Chaereen Pak (COL ‘19), Ria Chhabra (COL ‘19) and I teamed up to work on a research project that investigates the primal world relationships between first generation and second generation immigrants. Primal world beliefs was coined by our research advisor Jeremy Clifton, which is the idea that we all have beliefs of the world as a whole, not just the specific things within it. We assessed both first and second generation Indians, Koreans and West Africans to see if primal world beliefs are differ or stay consistent across generations. Our main method of our study was a survey with items that not only assessed world beliefs but also family satisfaction, life satisfaction, level of acculturation, and Martin Seligman’s PERMA Model of Happiness.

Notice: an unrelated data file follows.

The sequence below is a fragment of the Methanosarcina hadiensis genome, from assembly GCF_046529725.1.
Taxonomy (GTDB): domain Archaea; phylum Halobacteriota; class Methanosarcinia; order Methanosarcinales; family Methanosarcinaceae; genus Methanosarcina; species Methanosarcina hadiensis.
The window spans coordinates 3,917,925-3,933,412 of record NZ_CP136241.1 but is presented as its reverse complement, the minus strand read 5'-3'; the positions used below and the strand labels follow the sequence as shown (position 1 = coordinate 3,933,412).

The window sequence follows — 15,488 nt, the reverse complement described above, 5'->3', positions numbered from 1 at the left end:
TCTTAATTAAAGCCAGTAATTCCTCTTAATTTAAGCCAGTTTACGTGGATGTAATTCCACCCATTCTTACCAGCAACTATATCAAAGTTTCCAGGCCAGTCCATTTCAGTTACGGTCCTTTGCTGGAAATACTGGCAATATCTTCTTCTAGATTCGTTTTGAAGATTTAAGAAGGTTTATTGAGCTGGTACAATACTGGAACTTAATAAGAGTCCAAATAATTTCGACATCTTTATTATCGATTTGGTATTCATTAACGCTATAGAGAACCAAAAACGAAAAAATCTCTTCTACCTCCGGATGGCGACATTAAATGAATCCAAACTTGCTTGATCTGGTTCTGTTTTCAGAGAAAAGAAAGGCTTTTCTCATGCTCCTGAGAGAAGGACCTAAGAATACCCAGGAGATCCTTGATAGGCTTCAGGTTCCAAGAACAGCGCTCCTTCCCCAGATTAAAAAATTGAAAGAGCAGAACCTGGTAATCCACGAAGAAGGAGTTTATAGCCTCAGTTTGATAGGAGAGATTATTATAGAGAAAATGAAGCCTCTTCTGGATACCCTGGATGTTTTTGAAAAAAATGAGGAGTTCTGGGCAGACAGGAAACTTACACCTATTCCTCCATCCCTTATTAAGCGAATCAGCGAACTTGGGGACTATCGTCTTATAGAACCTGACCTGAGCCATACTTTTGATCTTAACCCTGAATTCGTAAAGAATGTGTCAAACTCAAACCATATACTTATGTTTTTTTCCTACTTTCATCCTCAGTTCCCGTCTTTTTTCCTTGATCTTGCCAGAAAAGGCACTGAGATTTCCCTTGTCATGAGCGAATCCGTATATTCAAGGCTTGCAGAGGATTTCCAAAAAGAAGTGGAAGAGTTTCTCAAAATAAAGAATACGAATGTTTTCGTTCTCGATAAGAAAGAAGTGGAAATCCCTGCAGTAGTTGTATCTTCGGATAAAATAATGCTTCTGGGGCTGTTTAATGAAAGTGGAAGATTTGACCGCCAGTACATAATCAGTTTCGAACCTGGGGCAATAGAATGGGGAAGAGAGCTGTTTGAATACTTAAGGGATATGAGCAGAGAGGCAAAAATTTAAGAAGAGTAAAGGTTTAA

Before taking on this research project, I didn’t understand the technicalities of how to conduct a research study from participant recruitment to analyzing data. Throughout my years at Penn, I’ve learned about various types and methods of studies as well as how to pose a hypothesis and come to a conclusion from it, but conducting this research project allowed hands on experience as an actual researcher.
Completing this project made me more aware of the lack of literature on immigrant families and more specifically, West African populations. There’s a need for more research to be conducted on a variety of underrepresented communities. This made me more compelled to succeed in our study because I know we’re contributing to a field of science that is aiming to understand lifestyles and relationships of a community of people that look like me.